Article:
I’ve been awfully negative over the past couple weeks – I know that. First, I hated The Mummy 3. And then I was disappointed with the ending of Pineapple Express … and, well, I’m just not spreading a positive aura lately.
So I thought I’d start off this review by saying something uplifting – something like: one of my favorite shows, The Office, has its season premiere on Sept. 25 …
(stay positive … stay positive … uh oh …)
Unfortunately, this will be your first chance in awhile to see Rainn Wilson (a.k.a. Dwight Schrute) being funny because his latest movie, The Rocker, is awful. Bad, bad, bad. Like, Mummy 3 bad (and goodbye positivity).
The Rocker’s main problem is that it has no idea what it wants to be. Does it want to be an over-the-top slapstick with cartoonish characters (Dumb and Dumber)? Is it trying to be a character-centered comedy with a heart (40-Year-Old Virgin)? Maybe it wants to be a lighthearted love note to music like Jack Black’s School of Rock. Actually, that movie’s the best comparison to The Rocker. But whereas School of Rock had a solid script and a clear passion for rock music, The Rocker has an awkward performance by Rainn Wilson and one of the most cookie-cutter plots imaginable.
The movie starts back in the 80s when Robert “Fish” Fishman (Wilson) is dumped by his band “Vesuvius,” right before they sign with a major label. Fast forward twenty years – Fish is living with his sister and in constant torment from the success of “Vesuvius.” But then his nephew’s band, in desperate need of a drummer, ask Fish to fill in for their gig at prom, and … well, just wind up the plot machine and let it go.
It’d take too long to explain how the band becomes famous, who hooks up with who, why Fish’s new band opens for Vesuvius and so on, but suffice it to say that you should be able to predict all of this and more in the first 30 minutes of the movie.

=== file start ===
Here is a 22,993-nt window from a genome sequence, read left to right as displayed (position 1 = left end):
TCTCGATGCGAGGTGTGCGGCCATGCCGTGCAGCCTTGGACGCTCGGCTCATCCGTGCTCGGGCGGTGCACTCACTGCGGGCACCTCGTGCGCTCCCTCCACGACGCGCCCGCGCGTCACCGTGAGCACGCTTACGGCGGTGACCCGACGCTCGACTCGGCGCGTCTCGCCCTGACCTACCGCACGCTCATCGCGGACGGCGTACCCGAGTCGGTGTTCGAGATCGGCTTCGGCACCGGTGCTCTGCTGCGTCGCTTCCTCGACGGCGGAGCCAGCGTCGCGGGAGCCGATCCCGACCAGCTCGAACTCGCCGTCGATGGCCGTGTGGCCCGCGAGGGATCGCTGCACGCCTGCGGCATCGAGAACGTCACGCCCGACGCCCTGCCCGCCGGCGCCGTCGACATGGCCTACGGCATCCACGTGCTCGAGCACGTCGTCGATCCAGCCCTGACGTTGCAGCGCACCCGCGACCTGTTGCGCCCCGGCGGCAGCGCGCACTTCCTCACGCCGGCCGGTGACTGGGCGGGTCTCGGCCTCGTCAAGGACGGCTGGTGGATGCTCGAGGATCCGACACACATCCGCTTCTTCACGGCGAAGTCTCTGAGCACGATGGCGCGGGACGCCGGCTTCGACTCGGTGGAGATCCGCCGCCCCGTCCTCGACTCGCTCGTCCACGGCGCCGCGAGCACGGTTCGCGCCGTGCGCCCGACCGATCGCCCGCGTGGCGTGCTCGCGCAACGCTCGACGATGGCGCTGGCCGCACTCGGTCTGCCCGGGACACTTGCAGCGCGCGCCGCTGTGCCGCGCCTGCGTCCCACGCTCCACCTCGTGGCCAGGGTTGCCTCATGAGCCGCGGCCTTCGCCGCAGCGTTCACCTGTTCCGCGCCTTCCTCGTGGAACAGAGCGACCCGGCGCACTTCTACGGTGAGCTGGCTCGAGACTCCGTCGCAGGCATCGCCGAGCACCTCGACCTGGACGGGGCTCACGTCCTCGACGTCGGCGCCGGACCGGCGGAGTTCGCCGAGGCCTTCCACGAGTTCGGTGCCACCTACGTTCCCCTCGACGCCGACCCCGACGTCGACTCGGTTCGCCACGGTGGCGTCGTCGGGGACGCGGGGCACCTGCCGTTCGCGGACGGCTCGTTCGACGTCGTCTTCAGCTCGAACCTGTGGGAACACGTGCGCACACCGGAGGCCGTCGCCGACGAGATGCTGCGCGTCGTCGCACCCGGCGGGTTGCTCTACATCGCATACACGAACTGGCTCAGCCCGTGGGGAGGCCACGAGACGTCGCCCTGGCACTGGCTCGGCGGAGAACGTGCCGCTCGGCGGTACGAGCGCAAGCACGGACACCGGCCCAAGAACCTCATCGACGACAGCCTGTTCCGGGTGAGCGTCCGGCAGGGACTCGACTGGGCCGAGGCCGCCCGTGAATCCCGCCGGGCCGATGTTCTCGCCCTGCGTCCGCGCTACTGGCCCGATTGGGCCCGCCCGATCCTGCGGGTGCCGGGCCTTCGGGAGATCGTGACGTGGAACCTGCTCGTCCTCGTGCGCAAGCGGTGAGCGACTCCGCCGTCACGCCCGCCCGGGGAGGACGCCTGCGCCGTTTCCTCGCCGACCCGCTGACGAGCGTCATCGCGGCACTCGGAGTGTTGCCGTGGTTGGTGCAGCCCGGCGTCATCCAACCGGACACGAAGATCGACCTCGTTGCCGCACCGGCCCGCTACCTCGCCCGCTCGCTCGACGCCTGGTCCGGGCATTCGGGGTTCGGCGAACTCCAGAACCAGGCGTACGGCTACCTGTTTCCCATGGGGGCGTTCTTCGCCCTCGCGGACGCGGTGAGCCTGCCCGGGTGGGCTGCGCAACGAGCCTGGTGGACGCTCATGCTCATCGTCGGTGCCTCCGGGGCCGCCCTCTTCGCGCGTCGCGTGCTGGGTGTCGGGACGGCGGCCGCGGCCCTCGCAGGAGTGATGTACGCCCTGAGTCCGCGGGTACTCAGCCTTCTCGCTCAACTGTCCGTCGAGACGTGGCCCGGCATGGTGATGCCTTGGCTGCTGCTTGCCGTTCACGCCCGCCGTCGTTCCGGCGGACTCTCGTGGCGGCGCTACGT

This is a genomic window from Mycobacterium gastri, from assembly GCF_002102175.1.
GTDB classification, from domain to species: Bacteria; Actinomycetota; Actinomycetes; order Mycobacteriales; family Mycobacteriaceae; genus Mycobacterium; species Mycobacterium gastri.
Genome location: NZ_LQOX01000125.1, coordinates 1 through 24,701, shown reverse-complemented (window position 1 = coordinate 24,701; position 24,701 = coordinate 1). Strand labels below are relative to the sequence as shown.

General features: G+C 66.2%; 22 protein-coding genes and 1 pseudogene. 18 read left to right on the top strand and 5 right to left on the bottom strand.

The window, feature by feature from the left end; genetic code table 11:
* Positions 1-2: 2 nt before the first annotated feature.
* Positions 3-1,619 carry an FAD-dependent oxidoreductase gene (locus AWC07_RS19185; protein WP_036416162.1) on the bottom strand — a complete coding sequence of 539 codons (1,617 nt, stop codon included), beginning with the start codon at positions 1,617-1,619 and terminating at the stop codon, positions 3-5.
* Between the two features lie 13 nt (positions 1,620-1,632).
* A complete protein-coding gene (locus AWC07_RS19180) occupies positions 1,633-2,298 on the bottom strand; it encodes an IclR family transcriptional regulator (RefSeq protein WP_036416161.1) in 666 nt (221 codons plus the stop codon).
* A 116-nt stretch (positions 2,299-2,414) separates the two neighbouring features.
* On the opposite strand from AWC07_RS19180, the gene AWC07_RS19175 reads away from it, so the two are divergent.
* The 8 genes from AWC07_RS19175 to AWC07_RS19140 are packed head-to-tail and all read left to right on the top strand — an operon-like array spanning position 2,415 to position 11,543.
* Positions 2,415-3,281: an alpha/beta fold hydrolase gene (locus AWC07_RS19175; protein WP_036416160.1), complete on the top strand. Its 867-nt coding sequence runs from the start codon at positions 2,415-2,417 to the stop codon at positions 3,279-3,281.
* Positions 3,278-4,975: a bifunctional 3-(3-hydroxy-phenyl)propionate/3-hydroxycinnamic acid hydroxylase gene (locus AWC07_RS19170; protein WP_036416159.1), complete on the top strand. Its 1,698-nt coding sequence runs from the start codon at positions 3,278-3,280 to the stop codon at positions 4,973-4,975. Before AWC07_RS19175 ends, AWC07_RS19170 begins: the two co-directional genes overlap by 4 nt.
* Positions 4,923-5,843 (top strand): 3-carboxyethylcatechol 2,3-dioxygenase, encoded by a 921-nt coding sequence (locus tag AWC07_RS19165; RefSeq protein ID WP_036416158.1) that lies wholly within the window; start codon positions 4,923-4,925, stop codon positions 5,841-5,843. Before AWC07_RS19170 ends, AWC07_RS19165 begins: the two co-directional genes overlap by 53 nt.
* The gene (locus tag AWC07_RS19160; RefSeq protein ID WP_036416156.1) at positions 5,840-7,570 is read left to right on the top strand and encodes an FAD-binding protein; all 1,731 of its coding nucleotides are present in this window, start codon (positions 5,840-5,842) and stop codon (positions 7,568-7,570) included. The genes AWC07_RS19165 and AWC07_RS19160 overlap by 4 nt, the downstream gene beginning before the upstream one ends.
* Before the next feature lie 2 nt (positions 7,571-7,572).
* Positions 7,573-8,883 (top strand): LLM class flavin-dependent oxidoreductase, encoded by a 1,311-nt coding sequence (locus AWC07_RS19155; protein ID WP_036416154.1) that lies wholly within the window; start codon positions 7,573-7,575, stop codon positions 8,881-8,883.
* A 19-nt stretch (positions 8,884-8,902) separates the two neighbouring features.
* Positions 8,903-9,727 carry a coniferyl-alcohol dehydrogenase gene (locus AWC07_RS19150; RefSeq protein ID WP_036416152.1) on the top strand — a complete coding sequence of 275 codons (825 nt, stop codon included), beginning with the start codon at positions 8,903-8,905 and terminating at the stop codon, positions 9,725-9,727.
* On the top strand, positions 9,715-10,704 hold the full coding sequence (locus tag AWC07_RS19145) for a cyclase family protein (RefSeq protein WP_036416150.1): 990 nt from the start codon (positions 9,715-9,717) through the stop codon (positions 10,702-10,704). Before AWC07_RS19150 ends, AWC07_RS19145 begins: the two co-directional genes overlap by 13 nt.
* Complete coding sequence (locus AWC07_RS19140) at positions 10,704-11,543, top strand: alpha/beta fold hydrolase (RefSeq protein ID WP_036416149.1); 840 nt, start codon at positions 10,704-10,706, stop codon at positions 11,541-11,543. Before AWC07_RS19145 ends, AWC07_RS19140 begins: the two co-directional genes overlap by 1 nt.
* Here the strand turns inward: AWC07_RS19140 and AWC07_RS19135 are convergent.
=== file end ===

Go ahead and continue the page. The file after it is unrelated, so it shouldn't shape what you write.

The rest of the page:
But let’s be honest – no one’s going to The Rocker looking for a landmark cinematic experience. I get that. A movie like this exists for just one reason – to make its audience laugh. But Wilson, separated from the brilliant writing on The Office and thrown into one “I’ve seen this before” scene after another, becomes less bizarre/quirky and more painful/desperate. Wilson gives the movie his all, but comes across as that wannabe class clown in your student ministry who’s trying SOOOOO hard to be funny that he makes everyone wish they were somewhere else.
But Wilson’s not the only awkward and unwieldy thing on screen – the movie’s message is more so. For awhile it’s about being yourself … and then it’s not. And then the message is about growing up … and then that goes away too. I think maybe it’s about never giving up on your dreams … but I’m not sure.
Couple this with your standard-issue PG-13 crassness (sexual innuendoes, middle-of-the-road profanity, very un-sexual rear nudity from “Fish”) and you’ve got a movie not worth seeing on any level.
My advice? Rent season 4 of The Office and get ready for the season 5, hour-long premiere a few weeks from now.
Josh Pease – NOT to be confused with Josh Treece – is on the HSM team at Saddleback and will be REALLY annoyed if they play too many “will they/won’t they” games with the Jim/Pam relationship this season. Feel free to email him with comments/suggestions for this column at email@example.com.